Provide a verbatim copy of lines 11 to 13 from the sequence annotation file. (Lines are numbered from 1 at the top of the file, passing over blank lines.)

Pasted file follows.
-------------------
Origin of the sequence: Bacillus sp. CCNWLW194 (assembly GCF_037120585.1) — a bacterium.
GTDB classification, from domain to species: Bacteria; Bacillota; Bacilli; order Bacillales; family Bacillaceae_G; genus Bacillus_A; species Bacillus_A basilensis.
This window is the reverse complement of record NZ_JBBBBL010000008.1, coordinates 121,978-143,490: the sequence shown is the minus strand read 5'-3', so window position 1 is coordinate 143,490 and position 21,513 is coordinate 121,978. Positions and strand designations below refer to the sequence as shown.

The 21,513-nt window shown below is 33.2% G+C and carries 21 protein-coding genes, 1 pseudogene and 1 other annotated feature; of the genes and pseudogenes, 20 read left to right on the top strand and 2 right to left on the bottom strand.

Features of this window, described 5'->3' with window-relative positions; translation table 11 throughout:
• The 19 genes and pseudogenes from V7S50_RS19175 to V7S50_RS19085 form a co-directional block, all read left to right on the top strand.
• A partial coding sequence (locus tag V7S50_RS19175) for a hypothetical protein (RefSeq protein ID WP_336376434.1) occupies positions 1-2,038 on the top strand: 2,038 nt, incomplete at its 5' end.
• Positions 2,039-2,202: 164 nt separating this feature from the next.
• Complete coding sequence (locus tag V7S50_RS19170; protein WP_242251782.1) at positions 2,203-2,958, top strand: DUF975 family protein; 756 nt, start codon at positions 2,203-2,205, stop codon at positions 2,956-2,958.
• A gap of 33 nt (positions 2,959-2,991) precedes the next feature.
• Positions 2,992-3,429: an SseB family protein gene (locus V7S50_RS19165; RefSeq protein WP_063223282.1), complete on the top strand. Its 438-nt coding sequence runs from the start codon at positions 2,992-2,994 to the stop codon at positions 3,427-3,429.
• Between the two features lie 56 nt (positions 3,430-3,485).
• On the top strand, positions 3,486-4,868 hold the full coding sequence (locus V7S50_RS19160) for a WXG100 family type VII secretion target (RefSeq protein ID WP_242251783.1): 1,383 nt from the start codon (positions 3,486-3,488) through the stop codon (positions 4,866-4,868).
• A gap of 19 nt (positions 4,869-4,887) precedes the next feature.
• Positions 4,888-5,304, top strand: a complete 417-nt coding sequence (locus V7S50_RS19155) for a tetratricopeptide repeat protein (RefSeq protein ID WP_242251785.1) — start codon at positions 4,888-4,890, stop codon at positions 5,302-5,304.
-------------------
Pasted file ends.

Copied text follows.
• Positions 2,992-3,429: an SseB family protein gene (locus V7S50_RS19165; RefSeq protein WP_063223282.1), complete on the top strand. Its 438-nt coding sequence runs from the start codon at positions 2,992-2,994 to the stop codon at positions 3,427-3,429.
• Between the two features lie 56 nt (positions 3,430-3,485).
• On the top strand, positions 3,486-4,868 hold the full coding sequence (locus V7S50_RS19160) for a WXG100 family type VII secretion target (RefSeq protein ID WP_242251783.1): 1,383 nt from the start codon (positions 3,486-3,488) through the stop codon (positions 4,866-4,868).